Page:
phototherapy machine at dermatologist's office

What You Need to Know About Phototherapy for Psoriasis

By Leah Campbell
September 09, 2021

As you review your treatment options for psoriasis, your doctor may suggest you consider phototherapy. This is a prescription treatment that involves medically supervised exposure to ultraviolet light. But how exactly does phototherapy work to help psoriasis? What are the appointments like? And what are the pros and cons to consider? We’ve got all that info and more to help you make the right decision.

Phototherapy: A Natural Option

“There is nothing more natural than light therapy,” says Susan Bard, M.D., a board-certified dermatologist at Vive Dermatology in Brooklyn, New York.

According to Bard, phototherapy was developed because “people literally noticed their psoriasis was better in the summer when exposed to sun.”

She joked that while she’d love to say it came about because dermatologists are that brilliant, it was just a matter of cause and effect. “I think it’s been long-standing knowledge that sun is good for psoriasis.”

How Does Phototherapy Work?

“Sunlight generally has a small immunosuppressant effect on the skin,” explains board-certified dermatologist Dina Began, M.D., of The Dermatology Specialists in New York City. “Phototherapy allows us to leverage that benefit in a more localized and dose-specific way.”

The advantage of phototherapy is that it’s more controlled than just going out into the sun. For it, consistent treatments are administered in a clinical setting, with very specific wavelengths of UVB light and for a set period of time.

Wondering why UVB? Well, while the sun emits both ultraviolet A (UVA) and ultraviolet B (UVB) rays, UVA accounts for most of what we are exposed to outdoors. But UVB phototherapy harnesses UVB rays to help slow the growth of psoriasis cells. There are also PUVA (psoralen and UVA) treatments available, which combine UVA phototherapy sessions with a medication that helps increase light sensitivity in order to improve the overall results.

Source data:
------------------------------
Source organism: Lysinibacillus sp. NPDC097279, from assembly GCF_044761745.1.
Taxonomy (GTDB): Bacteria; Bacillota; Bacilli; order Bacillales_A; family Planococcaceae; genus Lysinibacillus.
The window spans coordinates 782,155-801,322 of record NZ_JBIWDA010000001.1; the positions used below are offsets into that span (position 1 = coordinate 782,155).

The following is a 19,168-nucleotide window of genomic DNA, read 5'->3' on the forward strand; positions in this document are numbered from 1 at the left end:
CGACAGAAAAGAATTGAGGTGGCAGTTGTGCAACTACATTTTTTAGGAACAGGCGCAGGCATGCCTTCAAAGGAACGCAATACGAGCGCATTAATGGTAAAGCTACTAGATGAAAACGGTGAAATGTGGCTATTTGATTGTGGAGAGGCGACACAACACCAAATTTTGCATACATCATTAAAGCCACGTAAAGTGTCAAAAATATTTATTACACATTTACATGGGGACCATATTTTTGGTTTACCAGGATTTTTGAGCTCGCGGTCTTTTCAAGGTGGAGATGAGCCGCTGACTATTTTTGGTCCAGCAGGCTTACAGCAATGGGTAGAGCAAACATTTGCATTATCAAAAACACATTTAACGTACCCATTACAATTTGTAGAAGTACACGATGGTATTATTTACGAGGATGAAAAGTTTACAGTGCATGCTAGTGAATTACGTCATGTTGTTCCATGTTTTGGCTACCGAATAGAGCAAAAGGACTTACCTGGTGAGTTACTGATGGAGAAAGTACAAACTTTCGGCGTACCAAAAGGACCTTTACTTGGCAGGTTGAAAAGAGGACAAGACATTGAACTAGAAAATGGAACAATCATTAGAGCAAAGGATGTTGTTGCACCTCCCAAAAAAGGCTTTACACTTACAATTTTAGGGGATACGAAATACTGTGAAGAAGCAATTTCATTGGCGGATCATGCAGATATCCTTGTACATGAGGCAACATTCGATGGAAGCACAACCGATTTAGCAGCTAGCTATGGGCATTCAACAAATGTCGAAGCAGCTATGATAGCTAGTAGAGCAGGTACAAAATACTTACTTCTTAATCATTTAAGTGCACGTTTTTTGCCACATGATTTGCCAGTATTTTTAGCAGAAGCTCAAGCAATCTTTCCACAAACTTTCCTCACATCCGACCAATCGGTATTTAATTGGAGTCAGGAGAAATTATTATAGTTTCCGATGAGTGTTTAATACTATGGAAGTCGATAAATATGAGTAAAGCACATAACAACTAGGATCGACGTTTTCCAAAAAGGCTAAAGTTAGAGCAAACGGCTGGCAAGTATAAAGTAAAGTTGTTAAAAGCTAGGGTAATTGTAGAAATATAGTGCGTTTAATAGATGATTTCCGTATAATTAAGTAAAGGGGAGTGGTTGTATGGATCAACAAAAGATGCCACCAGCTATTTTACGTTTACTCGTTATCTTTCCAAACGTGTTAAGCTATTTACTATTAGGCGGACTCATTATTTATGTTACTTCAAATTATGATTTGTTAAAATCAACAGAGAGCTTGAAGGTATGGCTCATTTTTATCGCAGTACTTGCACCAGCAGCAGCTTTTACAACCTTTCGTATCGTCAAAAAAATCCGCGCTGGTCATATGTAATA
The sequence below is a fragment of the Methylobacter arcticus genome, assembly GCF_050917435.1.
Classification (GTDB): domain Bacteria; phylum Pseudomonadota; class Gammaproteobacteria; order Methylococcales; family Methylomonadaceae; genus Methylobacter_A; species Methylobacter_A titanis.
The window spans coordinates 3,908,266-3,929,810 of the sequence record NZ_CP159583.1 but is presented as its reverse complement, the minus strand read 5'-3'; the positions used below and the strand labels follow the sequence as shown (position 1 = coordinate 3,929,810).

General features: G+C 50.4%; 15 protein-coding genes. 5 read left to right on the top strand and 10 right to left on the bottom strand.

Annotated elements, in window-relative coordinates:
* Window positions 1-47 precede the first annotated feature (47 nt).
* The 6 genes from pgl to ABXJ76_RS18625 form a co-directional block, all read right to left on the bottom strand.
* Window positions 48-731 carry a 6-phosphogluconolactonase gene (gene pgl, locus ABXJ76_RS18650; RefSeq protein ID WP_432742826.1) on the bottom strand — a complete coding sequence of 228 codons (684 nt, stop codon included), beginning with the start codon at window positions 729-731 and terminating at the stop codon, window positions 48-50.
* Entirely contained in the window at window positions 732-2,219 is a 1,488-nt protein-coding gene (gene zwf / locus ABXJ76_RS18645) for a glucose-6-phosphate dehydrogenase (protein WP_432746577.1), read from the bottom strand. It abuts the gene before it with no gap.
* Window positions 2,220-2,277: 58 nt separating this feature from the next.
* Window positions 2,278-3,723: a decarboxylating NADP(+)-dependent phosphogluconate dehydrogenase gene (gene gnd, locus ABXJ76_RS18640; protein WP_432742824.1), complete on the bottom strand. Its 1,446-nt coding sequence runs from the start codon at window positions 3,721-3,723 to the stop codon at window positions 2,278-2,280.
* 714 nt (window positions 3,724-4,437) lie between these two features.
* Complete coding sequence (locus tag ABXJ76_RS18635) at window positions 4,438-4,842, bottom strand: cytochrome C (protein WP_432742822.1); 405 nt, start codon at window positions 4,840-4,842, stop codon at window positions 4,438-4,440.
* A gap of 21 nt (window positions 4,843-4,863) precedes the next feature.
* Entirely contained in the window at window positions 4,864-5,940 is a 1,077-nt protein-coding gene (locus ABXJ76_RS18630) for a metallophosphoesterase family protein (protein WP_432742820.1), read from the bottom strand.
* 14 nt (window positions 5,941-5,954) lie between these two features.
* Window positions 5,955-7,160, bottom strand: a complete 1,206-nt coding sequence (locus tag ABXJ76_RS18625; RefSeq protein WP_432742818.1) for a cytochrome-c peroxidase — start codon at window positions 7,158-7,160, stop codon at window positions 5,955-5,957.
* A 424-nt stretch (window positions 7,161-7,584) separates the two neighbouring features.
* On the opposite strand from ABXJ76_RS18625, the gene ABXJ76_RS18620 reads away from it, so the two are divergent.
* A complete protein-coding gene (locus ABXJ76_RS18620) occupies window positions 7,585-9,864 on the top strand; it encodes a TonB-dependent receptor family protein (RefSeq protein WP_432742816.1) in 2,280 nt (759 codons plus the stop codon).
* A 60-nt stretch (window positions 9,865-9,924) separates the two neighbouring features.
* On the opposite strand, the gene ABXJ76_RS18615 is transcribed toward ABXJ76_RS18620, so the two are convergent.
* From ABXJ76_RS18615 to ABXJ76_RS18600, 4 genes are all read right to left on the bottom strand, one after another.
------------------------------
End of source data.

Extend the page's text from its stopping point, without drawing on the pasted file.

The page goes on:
One of the benefits to phototherapy over direct sun exposure is the ability to target treatment areas. “We’re able to specifically treat the areas where inflammatory mediators are revved up in the epidermis and dermal layer over the skin, and the light helps bring the inflammation down to a more normal baseline level,” Began explains.

The treatment itself is medication-free and can be done quickly, requiring just a few minutes two to three times a week, according to Bard.

What Can I Expect with Treatment?

Phototherapy sessions typically occur two to three times a week for at least two to four months. The type of therapy prescribed (UVB or PUVA), the duration of treatment, and the level of UV light used will all depend on several factors, including your skin type and the severity of your psoriasis.

You’ll be asked to avoid using skin moisturizers for 24 hours before your treatment, and will be provided with protective goggles to keep your eyes safe during treatment. You’ll be advised to cover any areas that do not need treatment and you may want to consider using sunscreen on unaffected skin that will be exposed.

Depending on the equipment available and the area of skin that needs to be treated, you may be asked to step into a large, full-body unit. Or you could be treated with a smaller, handheld unit that’s able to target a specific area of the body.

While receiving your treatment, you may experience a warming of the skin, similar to being outside on a hot, sunny day.

In some cases, patients can obtain home phototherapy systems. But even then, the specifications for how this treatment should be administered are precise.

What Are the Risks?

“I warn everyone that even though we use a very specific wavelength for a very limited timeframe, this is still radiation,” Bard says, of phototherapy.

Began agrees. “The downside of phototherapy, and sunlight in general, is that it can cause photo damage, photoaging, and an increased risk of skin cancers.”

She says that the precise delivery system phototherapy units provide help to minimize those risks and maximize the benefits. Still, “if patients have a family history of melanoma, dysplastic nevi [large, irregular moles], pre-existing photo damage or photoaging, or other nonmelanoma cancers, it’s advisable to avoid phototherapy altogether or to use it with caution.”

Bard says the other potential downside of phototherapy is financial. “It can be costly if you have a high co-pay,” she says. “And a home unit may not be covered by insurance.”

Don’t DIY

Given the high cost and time commitment of seeing the doctor, it might be tempting to take matters into your own hands with outdoor sun exposure or tanning beds. But both Bard and Began strongly advise against this. When doing phototherapy, it’s important to follow a doctor’s orders.

“Tanning beds don’t have the same level of protection and specificity,” Bard says. “If you’re not being carefully monitored, you’re more likely to burn. And anytime you traumatize your skin, you have now created a new area where psoriasis could occur.”